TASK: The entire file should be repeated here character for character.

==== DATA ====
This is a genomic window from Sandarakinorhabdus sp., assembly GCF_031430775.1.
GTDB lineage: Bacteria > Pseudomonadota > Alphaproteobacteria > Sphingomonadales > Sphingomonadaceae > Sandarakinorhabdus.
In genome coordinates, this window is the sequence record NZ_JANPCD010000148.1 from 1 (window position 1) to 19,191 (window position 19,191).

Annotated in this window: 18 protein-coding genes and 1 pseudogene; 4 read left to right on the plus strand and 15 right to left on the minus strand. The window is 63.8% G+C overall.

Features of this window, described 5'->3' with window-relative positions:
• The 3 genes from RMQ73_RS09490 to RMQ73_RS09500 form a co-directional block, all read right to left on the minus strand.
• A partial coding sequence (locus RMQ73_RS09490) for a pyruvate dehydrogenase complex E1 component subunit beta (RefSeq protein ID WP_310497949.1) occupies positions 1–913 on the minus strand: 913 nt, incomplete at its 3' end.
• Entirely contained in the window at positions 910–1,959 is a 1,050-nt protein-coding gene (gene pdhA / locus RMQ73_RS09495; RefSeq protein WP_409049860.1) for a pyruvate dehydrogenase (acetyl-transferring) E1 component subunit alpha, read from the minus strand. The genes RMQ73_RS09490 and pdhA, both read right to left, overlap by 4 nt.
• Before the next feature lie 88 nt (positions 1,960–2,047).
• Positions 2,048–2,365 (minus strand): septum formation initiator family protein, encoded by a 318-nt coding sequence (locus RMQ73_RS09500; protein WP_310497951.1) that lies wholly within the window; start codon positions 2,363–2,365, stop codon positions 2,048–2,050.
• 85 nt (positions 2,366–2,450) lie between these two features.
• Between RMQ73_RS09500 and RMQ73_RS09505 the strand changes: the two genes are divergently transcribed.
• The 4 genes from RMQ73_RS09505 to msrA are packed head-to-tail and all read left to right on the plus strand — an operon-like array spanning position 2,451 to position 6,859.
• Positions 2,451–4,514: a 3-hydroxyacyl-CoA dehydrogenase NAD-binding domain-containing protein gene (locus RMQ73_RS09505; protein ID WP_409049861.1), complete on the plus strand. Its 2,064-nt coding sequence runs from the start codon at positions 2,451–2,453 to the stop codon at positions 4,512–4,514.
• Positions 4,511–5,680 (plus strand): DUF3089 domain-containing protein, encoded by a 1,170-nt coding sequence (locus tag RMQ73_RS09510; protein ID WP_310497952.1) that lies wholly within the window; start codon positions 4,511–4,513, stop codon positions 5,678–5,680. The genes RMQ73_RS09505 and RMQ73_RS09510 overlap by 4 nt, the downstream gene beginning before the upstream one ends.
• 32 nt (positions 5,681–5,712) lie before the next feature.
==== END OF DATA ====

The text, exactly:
This is a genomic window from Sandarakinorhabdus sp., assembly GCF_031430775.1.
GTDB lineage: Bacteria > Pseudomonadota > Alphaproteobacteria > Sphingomonadales > Sphingomonadaceae > Sandarakinorhabdus.
In genome coordinates, this window is the sequence record NZ_JANPCD010000148.1 from 1 (window position 1) to 19,191 (window position 19,191).

Annotated in this window: 18 protein-coding genes and 1 pseudogene; 4 read left to right on the plus strand and 15 right to left on the minus strand. The window is 63.8% G+C overall.

Features of this window, described 5'->3' with window-relative positions:
• The 3 genes from RMQ73_RS09490 to RMQ73_RS09500 form a co-directional block, all read right to left on the minus strand.
• A partial coding sequence (locus RMQ73_RS09490) for a pyruvate dehydrogenase complex E1 component subunit beta (RefSeq protein ID WP_310497949.1) occupies positions 1–913 on the minus strand: 913 nt, incomplete at its 3' end.
• Entirely contained in the window at positions 910–1,959 is a 1,050-nt protein-coding gene (gene pdhA / locus RMQ73_RS09495; RefSeq protein WP_409049860.1) for a pyruvate dehydrogenase (acetyl-transferring) E1 component subunit alpha, read from the minus strand. The genes RMQ73_RS09490 and pdhA, both read right to left, overlap by 4 nt.
• Before the next feature lie 88 nt (positions 1,960–2,047).
• Positions 2,048–2,365 (minus strand): septum formation initiator family protein, encoded by a 318-nt coding sequence (locus RMQ73_RS09500; protein WP_310497951.1) that lies wholly within the window; start codon positions 2,363–2,365, stop codon positions 2,048–2,050.
• 85 nt (positions 2,366–2,450) lie between these two features.
• Between RMQ73_RS09500 and RMQ73_RS09505 the strand changes: the two genes are divergently transcribed.
• The 4 genes from RMQ73_RS09505 to msrA are packed head-to-tail and all read left to right on the plus strand — an operon-like array spanning position 2,451 to position 6,859.
• Positions 2,451–4,514: a 3-hydroxyacyl-CoA dehydrogenase NAD-binding domain-containing protein gene (locus RMQ73_RS09505; protein ID WP_409049861.1), complete on the plus strand. Its 2,064-nt coding sequence runs from the start codon at positions 2,451–2,453 to the stop codon at positions 4,512–4,514.
• Positions 4,511–5,680 (plus strand): DUF3089 domain-containing protein, encoded by a 1,170-nt coding sequence (locus tag RMQ73_RS09510; protein ID WP_310497952.1) that lies wholly within the window; start codon positions 4,511–4,513, stop codon positions 5,678–5,680. The genes RMQ73_RS09505 and RMQ73_RS09510 overlap by 4 nt, the downstream gene beginning before the upstream one ends.
• 32 nt (positions 5,681–5,712) lie before the next feature.